The misdeeds of Loki must be accounted for, as they are necessary for the cosmic order. This evil will cease when the “Twilight of the Gods” (Ragnarok) occurs. The god has three children, one with the giantess Angroboda, and two with Fenrir, the cosmic wolf that opposes the gods. The other two children are the serpents of Midgard, Jormungand and Midgardsormr.

Because Loki has several aspects, many practitioners of this religion have a mixed relationship with him. The most threatening of these aspects is the Worldbreaker, which had a hand in the creation of Ragnarok. Worldbreakers destroy because they have no other option, and their actions are merely what they can do. The Worldbreaker aspect represents the concept of hitting rock bottom. In this way, many practitioners of Loki witchcraft identify as Left-Hand Path practitioners.

In Scandinavian mythology, Loki appears as a hawk, a fly, a salmon, a fish, a seal, or a young maiden. Other manifestations of the trickster god are an old hag or a mare, depending on the belief in the nature of the god. The shapeshifting powers of Loki are often explored through trance work, astral projection, and lucid dreams.

The trickster god of the Norse people, Loki is mischievous and cunning. He is the blood brother of Odin and is also the offspring of a taboo union between a goddess and a stallion. The origin story of Loki is mysterious, and archaeological evidence is mostly based on guesswork. One important piece of archaeological evidence is the Snaptun stone, which contains an image of Loki’s face with stitched-up lips. The stone was discovered in Denmark, which originated from Norway and western Sweden.

Though his powers are sinister, he is also a master tactician. His skill in devising schemes to get what he wants is impressive. For example, he managed to kill Baldr while still maintaining ties to the Gods of Asgard. His actions minimize comeuppances, but he displayed his impressive charisma and leadership skills during Ragnarok. His army was made up of Jotnar and undead dishonorable warriors.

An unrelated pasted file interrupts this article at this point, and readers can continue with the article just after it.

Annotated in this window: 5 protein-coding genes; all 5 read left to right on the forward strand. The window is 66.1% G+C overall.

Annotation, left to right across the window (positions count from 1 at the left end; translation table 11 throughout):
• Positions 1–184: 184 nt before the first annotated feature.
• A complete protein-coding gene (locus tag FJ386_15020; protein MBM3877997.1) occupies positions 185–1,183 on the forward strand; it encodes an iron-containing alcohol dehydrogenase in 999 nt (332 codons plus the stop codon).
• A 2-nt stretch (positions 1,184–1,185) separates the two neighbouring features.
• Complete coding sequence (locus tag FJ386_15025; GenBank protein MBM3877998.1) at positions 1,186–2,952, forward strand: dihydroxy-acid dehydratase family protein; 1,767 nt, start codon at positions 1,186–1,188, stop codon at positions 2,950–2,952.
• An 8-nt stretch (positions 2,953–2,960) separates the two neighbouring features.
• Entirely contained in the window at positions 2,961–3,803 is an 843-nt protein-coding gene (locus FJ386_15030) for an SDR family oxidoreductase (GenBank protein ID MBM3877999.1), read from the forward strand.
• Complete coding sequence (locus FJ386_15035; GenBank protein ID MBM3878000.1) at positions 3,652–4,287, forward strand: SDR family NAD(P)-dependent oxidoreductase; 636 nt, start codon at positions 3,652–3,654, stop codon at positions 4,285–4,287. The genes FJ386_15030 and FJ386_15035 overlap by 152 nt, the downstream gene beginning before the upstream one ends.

The curse of Loki’s mother Sigyn is also considered an element of this type of witchcraft. In the Norwegian myth, Loki is tied to three rocks in a cave where a venomous serpent drips poison on him, which his wife, Sigyn, is bound to serve as his “bloodline” and “protector.” As a result, he will lead an army of evil against the gods of Asgardr.

There are two wives of Loki, Sigyn and Angrboda. He married the goddess Sigyn, which resulted in his son, Nari. The troll Angrboda had three children of her own: the underworld-ruling Hel, the giant-hunting wolf Fenrirait, and the eight-legged horse Sleipni. These women are the source of Loki’s witchcraft and a source of his enmity.

One of the most well-known trickster gods in Norse mythology, Loki is still very familiar in modern times. A trickster god, Loki’s purpose was varied depending on his form, but he always had a motive: wealth, women, and the pleasure of knavery. The deceit of Loki often put the gods in sticky situations and saved them from trouble by his tricks.